Poorer pupils get less help than better-off classmates with homework
8 September 2017
New research from UCL finds that poorer pupils in England get less help with their homework than their better-off classmates.
Dr John Jerrim (UCL Institute of Education) carried out analysis of the OECD’s PISA survey, which has been published by the Sutton Trust today. The research found that just half (50%) of the most disadvantaged 15-year olds said their parents regularly helped with their homework, compared to 68% of their better-off classmates.
Dr Jerrim said: “These figures show that in the UK children from poorer homes receive significantly less help with their studies outside of school than in many of the other countries surveyed. As a result, children of high ability from low-income families are not receiving the kinds of educational opportunities they should. More support is needed to ensure these pupils are given vital additional support with their learning in order to keep up with children of similar ability from more affluent backgrounds.”
The report ‘Extra Time’ looks at how private tuition and out-of-school instruction varies from country to country. It finds the gap between rich and poor students reporting help with their homework is significantly bigger in England than in 12 of the other 21 countries taking part. Only two East Asian nations (Hong Kong and South Korea) and Italy have a significantly bigger poverty gap.
The research also looks at the amount of time Year 11 pupils spend in extra tuition – whether provided by the school, the family or by private tutors - outside of normal lessons. Year 11 pupils in England spend an average of nine-and-a-half hours per week in additional instruction, which is significantly less than pupils in 12 of the countries surveyed.
However, there are big gaps between socio-economic and achievement groups in the amount of time spent on additional instruction, with bright but poor pupils losing out, even though Sutton Trust research shows many of the latter fall behind in secondary school. Low-achieving pupils from the most advantaged homes spend more than twice as much time in additional instruction as high-achieving pupils from disadvantaged families (15 hours per week vs seven hours per week).
High achievers in science who are from better off backgrounds are twice as likely to receive extra instruction as high achievers from disadvantaged homes. For pupils of the same level of achievement, better-off pupils get about two and a half extra hours of instruction a week.
The report warns that this creates a ‘glass floor’ for children from better-off homes in danger of low achievement, a substantial barrier to social mobility.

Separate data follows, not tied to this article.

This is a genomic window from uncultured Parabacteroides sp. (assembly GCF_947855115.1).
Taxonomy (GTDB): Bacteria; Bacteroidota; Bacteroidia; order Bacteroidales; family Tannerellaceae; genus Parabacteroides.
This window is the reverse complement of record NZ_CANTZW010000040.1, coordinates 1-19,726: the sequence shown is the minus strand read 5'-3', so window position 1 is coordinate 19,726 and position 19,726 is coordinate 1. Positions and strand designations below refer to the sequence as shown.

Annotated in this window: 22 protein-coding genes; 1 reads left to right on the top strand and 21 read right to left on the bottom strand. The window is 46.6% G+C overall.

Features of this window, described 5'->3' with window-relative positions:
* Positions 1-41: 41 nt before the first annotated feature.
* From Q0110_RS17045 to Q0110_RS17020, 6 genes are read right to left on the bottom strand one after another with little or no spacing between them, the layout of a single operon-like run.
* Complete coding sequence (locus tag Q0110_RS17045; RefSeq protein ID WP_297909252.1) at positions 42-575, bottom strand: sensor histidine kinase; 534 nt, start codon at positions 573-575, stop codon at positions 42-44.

The report also inlcudes data on how widespread private tuition is in England and Wales.
Polling by Ipsos MORI of 2,612 11-16 year olds in England and Wales finds that 30% of them have received private tuition at some point, up from 25% in 2016 and 18% in 2005. This figure rises to 48% in London (up from 37% in 2014), where young people are more likely to have had private tuition than in any other region of the UK.
However, students who receive private tuition disproportionately come from better-off backgrounds. Those from high affluence households (35%) are twice as likely as those from low affluence households (18%) to have received such tuition at some point.
To level the playing field outside of the classroom, the report recommends that schools establish ‘homework clubs’ to give disadvantaged pupils the extra support they need and adopt proven ‘whole school’ approaches to parental engagement.
It also proposes that the government should introduce a means-tested voucher scheme through the pupil premium to provide additional tuition for children. These tutors should be experienced and well-qualified (not all tutors have specific teaching qualifications) – evidence from the Education Endowment Foundation, the Sutton Trust’s sister foundation, suggests that good teaching skills are crucial in improving the attainment of disadvantaged students, who often lag behind their advantaged peers.
Private tuition agencies should also provide a certain proportion of their tuition to disadvantaged pupils for free, as well as an expansion of non-profit and state tuition programmes that connect tutors with disadvantaged schools, the report says.
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Email: james.russell [at] ucl.ac.uk